Solving overcrowding in Howard We read with interest...


January 23, 2000

Solving overcrowding in Howard

We read with interest your editorial ("A growing concern," Jan. 6) concerning our proposal to include a middle school test in the Adequate Public Facilities Ordinance.

As you noted, there is general agreement on the APFO Committees recommendations.

We support reducing the test for elementary school capacity from 120 percent to 115 percent and limiting the number of new homes allowed in an elementary school region that is at more than 100 percent of capacity.

We believe, however, that the problem of overcrowding in our schools is not limited to the elementary level.

In fact, until Lime Kiln Middle School was opened this year, Clarksville Middle School was at 150% of capacity. Clarksville Middle Schools overcrowding occurred with the current APFO.

Some people have suggested that the inclusion of middle schools in the APFO should be reconsidered at a later time. Despite the experience at Clarksville Middle School, they do not believe that there is a problem at the middle school level.

Even if this is true, our proposal would simply provide greater predictability to both developers and the community. Everyone would know that in the future, development would be restricted in areas where a middle school becomes overcrowded.

Other people have criticized our proposal because they do not believe it is possible to implement both an elementary and middle school test.

We have learned, however, that most of the surrounding countries already consider elementary and secondary schools when apply their growth management ordinances.

During the campaign of 1998, we visited thousands of homes in our districts.

The overwhelming concern among our constituents was the overcrowding of our schools. We issued a position in October 1998 that we would support including middle schools in the APFO. We are committed to ensuring that middle school capacity is considered when applying the APFO.

The county council will hear testimony on Tuesday evening, Jan. 18 on the proposed changes to the APFO that were submitted by the County Executive. We encourage everyone who is concerned about this issue to attend the public hearing.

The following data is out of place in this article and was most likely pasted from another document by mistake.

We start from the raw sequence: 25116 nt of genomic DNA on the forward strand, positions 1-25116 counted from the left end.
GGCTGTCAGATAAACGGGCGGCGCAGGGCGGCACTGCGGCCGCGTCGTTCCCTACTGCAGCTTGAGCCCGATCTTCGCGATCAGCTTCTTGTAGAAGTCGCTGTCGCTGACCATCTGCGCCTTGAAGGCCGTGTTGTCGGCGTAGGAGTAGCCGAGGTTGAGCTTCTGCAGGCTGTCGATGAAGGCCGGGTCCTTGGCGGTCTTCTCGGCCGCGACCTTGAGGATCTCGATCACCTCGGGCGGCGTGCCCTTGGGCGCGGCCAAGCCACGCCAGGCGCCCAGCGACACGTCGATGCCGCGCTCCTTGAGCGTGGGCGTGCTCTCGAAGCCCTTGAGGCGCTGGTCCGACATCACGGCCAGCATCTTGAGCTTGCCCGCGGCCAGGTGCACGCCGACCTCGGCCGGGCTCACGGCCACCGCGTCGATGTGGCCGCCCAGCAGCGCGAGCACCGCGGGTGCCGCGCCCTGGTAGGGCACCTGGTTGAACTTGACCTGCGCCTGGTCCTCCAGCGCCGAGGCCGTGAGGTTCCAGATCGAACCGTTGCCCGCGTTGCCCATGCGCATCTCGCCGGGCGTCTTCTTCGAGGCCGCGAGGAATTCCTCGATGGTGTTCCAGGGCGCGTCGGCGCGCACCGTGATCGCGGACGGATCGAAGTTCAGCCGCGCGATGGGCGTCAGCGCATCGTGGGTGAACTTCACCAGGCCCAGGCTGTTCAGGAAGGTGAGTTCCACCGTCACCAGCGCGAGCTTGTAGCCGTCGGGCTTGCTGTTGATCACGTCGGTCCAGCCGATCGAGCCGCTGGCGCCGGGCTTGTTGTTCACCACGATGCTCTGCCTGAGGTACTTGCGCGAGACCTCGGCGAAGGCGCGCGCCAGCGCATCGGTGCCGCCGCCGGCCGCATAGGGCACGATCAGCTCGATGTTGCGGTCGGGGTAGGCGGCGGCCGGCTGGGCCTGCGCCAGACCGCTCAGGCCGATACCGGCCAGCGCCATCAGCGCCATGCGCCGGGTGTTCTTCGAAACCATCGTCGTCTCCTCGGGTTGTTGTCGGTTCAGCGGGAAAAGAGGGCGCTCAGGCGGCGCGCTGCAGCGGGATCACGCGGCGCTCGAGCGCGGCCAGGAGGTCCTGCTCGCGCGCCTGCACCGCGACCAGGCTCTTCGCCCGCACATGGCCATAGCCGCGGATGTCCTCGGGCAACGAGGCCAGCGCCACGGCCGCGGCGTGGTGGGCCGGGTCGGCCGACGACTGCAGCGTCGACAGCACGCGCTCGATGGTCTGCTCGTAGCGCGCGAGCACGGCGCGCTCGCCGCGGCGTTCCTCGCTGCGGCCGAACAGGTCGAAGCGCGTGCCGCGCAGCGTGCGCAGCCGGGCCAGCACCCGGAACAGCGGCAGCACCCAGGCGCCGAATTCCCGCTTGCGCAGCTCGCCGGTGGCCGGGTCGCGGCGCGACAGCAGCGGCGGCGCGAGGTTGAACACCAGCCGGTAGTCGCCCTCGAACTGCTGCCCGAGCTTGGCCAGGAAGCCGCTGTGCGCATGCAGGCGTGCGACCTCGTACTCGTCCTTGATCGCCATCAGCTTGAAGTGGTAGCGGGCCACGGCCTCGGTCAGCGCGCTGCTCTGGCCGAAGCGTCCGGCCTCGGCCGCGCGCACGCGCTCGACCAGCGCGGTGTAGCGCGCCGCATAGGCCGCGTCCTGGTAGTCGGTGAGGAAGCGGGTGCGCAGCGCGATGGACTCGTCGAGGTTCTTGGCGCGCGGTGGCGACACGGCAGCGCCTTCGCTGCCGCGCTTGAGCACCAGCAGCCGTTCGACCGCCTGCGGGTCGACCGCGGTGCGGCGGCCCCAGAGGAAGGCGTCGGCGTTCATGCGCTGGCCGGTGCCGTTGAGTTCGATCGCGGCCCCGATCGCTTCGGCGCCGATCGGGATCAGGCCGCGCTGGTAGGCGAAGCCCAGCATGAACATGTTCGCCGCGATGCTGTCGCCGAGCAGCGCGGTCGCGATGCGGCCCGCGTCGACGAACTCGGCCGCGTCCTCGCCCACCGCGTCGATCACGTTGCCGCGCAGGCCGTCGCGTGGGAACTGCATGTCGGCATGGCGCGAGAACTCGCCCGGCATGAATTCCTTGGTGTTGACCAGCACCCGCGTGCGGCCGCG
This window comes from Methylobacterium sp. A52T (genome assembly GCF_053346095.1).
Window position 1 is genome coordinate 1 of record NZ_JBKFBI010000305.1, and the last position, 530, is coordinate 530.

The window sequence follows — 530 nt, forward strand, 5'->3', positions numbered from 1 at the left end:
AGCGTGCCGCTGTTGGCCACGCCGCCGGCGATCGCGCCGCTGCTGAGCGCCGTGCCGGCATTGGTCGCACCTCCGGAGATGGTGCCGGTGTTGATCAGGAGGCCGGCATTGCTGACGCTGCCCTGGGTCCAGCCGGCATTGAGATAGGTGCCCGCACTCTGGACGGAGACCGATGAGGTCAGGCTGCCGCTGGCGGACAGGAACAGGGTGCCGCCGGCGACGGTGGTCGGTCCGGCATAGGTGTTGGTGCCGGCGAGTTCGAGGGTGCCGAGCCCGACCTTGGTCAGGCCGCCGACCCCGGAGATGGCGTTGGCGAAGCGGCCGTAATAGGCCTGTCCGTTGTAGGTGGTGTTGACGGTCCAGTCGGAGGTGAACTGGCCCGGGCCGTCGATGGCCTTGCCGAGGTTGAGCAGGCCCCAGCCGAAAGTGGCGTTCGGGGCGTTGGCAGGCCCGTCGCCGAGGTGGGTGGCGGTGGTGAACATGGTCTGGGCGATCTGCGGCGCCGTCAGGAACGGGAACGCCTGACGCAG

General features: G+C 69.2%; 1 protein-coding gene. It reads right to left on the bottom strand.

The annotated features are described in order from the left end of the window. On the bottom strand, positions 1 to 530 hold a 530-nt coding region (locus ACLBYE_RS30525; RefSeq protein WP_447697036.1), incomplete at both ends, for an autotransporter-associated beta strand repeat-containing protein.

Christopher J. Merdon, Councilman District I

Allan H. Kittleman, Councilman District 5

In response to the Jan. 6 editorial "A growing concern," did someone at the paper get it slightly mixed up? Shouldn't it be, "Harvest time for the developers"?

I am tired of hearing how good the current Adequate Public Facilities Ordinance is that it roots a ten-year "proactive" adequate facilities plan for only elementary schools.

First, I hope this public remembers that developers and county employees made up half of that referred to "special committee" which recommended the weak changes to the ordinance. Are developers and county employees half of the county population?

Let's hear from a committee which is representative of the county.

So, why would the developers vote to support anything that may slow their growth?

Perhaps because they are interested in making sure my four children attend a school that is not overcrowded?

Who really believes that a new building restriction that lowers the over capacityceiling in elementary schools from 120 percent to 115 percent is a tight restriction? Even with the program capacity changes in elementary school do you really think this will relieve a crowded school?

The current APFO has allowed the county to betray the northeast schoolchildren. My kindergarten child will attend class at a middle school next year -- is that adequate? Oh yes, let's not forget the in-out-in-again Northeast Elementary school -- which will not be on-line until 2003, even though it was needed yesterday. What has happened to the Northeast will repeat itself in Fulton and western Howard County, if real changes are not made to APFO.

Let's make some immediate changes in APFO; let's be unbiased and proactive for the secondary school level.

Jerry Bialecki, Ellicott City

Talbott Springs isn't so bad

We were disappointed with the seemingly biased viewpoint in The Sun's reporton Talbott Springs Elementary School ("Elementary school battles ezodus of pupils," Jan. 2).

The reporter apparently put more effort into interviewing the parents of those who transferred away than interviewing parents of current Talbott Springs students.

By focusing on perceived shortcomings, readers were left with the (basically unfounded) impression that students had valid academic reasons for transferring to neighboring schools, such as Stevens Forest. In fact, the past year's MSPAP standardized test scores show very little difference between Talbott Springs and Stevens Forest.

The Sun had originally asked to interview several Talbott Springs parents, and a few were ready to share their (favorable) opinions, but the reporter neglected to carry through.

Being the parents of three present and former Talbott Springs students, we believe the school is doing an exceptional job at catering to the widely varying needs of each individual child. The teachers went out of their way to accommodate our own children's special needs,enabling them to reach their highest potential (and attain some of the highest CTBS scores in the state).

We're quite happy with the school, and the cultural diversity at Talbott Springs is a bonus that only enhances the cumulative education experience.

Bruce & Lisa Van Aartsen, Columbia

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